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Anonymized gps data can be troubling. For example:

If I was an insurance company having to pay a claim. I could buy the GPS data, look at some anonymous GPS device that constantly goes to/fro the house of the person in the accident, followed by noticing that this person was speeding a few miles an hr and denying claims or claiming more responsibility, even if it is not warrented.

The flip side is that it can be a good thing. Funny thing about speed traps though... Guy gets pulled over for speeding 10mph above limit. Claims that hes moving with traffic (60mph). Gets ticket. 10 min later gets pulled over for creating traffic going 50mph, the speed limit, and gets off with a warning after showing the original ticket.

End of the day, this is very tricky, can be good and bad for society. However in the end OnStar is profiting so its not intended to help anyone but OnStar.

Interesting case law here [1] where GPS was used to appeal a speeding ticket conviction.

[1] http://www.csmonitor.com/USA/2009/0911/p02s01-usgn.html

I always find these cases strange given that in court you can overturn a speeding ticket if the police officer can't provide a certificate of calibration for his speed trap device.

To apply the law equally, the driver can't provide a certificate of calibration for his GPS device so legally he's unable to prove that his GPS is giving an accurate speed measurement.

The law is not applied equally in court. By design, defense faces a much lower bar than prosecution. It is perfectly reasonable to require certified calibration to determine guilt, but accept data from an uncalibrated consumer device to overturn a ticket.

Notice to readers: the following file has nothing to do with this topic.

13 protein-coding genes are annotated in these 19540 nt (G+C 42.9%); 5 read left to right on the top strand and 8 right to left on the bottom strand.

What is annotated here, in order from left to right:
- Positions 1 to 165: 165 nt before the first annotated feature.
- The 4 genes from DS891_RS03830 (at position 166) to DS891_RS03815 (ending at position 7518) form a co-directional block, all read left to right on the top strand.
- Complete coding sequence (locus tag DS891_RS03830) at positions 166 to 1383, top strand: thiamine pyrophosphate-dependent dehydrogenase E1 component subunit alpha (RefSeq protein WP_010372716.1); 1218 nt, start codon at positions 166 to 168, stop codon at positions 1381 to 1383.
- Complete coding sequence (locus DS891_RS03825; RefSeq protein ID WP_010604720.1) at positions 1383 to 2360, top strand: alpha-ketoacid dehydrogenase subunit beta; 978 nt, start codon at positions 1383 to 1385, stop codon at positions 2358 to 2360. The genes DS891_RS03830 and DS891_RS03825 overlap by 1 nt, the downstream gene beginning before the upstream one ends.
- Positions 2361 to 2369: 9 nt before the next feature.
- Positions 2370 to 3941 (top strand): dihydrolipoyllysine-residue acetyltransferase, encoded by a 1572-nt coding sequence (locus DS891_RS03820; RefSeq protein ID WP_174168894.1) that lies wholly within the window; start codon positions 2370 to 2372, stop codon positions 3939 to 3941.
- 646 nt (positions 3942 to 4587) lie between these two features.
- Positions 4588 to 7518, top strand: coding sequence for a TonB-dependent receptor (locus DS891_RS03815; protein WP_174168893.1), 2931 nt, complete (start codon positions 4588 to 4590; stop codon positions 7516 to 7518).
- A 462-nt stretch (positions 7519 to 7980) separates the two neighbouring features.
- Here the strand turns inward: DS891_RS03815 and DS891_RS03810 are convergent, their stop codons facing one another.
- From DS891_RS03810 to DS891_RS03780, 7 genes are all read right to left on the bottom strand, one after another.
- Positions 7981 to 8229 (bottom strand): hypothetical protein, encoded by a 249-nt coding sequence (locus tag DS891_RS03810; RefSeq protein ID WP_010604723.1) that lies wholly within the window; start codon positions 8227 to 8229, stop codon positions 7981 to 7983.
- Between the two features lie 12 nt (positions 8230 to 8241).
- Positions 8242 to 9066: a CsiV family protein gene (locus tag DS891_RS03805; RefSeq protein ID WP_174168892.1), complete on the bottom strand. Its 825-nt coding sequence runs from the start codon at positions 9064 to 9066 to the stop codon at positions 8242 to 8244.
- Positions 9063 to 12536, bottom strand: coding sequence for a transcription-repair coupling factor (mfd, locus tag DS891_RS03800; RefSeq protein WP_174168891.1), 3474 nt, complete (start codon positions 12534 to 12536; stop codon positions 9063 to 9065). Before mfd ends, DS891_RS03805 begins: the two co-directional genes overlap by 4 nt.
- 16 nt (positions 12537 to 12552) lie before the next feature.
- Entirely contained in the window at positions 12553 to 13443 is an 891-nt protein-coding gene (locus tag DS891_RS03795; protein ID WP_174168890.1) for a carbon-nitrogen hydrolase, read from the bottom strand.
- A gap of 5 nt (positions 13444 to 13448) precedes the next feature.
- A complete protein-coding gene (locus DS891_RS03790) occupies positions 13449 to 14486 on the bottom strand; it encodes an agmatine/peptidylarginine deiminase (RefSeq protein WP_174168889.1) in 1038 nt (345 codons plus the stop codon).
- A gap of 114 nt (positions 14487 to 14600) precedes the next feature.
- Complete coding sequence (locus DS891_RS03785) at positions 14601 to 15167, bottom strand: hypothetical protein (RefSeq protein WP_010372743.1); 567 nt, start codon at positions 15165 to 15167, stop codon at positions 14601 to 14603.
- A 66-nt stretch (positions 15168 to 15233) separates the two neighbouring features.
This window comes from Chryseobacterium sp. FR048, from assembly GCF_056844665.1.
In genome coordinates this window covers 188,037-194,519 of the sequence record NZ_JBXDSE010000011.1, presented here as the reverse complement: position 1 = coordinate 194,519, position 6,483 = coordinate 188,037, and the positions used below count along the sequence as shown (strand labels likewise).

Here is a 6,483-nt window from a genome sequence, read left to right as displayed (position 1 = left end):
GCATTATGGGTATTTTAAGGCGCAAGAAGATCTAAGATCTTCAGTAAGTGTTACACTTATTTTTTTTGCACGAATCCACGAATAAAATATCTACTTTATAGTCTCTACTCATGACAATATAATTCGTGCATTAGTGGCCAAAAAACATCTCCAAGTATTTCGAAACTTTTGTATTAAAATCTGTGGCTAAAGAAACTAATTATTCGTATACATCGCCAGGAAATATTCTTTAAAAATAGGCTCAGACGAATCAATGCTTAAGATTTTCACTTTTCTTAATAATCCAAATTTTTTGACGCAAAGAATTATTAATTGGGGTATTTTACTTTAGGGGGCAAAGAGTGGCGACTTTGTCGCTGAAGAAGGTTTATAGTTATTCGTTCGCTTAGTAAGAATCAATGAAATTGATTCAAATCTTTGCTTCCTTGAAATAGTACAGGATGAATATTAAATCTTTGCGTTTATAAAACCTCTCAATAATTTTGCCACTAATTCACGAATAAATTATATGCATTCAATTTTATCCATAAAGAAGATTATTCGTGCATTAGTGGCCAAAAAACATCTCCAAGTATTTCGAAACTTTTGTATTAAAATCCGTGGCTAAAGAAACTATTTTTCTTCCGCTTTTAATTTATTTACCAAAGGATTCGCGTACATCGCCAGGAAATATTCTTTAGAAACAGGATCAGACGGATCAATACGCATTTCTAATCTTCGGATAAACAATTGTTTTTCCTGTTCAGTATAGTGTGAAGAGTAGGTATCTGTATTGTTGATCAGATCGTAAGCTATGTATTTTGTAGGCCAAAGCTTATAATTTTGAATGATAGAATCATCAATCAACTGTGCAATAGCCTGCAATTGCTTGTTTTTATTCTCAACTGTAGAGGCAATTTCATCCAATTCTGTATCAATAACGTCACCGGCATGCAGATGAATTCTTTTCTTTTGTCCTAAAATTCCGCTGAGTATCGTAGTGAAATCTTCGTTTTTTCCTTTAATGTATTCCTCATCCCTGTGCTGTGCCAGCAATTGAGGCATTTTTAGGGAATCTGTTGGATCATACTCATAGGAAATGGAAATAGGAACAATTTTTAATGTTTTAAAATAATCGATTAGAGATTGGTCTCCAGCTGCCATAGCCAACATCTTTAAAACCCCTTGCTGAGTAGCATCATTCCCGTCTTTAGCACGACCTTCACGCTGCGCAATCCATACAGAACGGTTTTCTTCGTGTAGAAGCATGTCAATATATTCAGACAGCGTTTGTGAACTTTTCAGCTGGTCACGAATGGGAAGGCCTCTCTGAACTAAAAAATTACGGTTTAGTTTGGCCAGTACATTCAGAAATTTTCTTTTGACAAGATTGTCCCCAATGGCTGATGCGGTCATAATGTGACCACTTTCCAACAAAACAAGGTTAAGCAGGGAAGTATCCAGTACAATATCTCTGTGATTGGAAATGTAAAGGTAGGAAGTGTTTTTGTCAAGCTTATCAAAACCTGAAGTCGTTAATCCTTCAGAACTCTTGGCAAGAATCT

(As an aside, I don't think GPS would require any calibration anyway. If I understand it correctly, it'll pretty much either work or not work, with the accuracy of the output determined largely by atmospheric conditions and satellite geometry. The worry here would be deliberate tampering rather than calibration.)

There are other factors that can affect the accuracy of GPS; for example, receivers tend to be significantly less accurate in a CBD with lots of tall buildings. I've also seen receivers with an error before, eg. one that consistently reported itself as being 150m south of where it really was.

But I agree that by far the more significant problem would be deliberate alterations to the data. It doesn't seem like it would be particularly hard to do so...

At which point you're entering the realms of perjury, and probably several flavours of fraud, contempt, and other things that judges tend to dislike.

You're probably better off just paying the ticket.

Agreed, I'm not suggesting it's a particularly compelling option to deliberately falsify data for a court, but it could affect whether or not the court can consider GPS data to be sufficiently accurate - ie. even if the data is legitimate, how can the court know that's the case?

the main reason why you'd be able to overturn a speeding ticket in the first scenario you mentioned, is because the burden is on law enforcement to prove you are breaking the law. It's one of the last few bastions where the intangible burden of proof remains high and squarely placed on law enforcement.

In civil cases, it's not actually all that high. "Preponderence of the evidence" roughly means "it is more likely than not" the case that you are guilty of the alleged offense. "Beyond a reasonable doubt" only comes into play for criminal offenses.

Minor traffic offenses are civil, not criminal, so the much lower preponderence standard applies.

I purposely left it vauge because although minor thraffic offenses are civil (covering most speeding tickets) Other more serious traffic charges can be levied (driving with a suspended license, reckless driving, drunk driving)are considered criminal offenses. However the point remains that the burden in either instance is still in fact on law enforcement or the plaintiff in the civil proceedings most people are familiar with (i.e. johnson v pfizer)I know you know that already, but i just wanted to clarify for anyone else that have been mislead by my earlier post.

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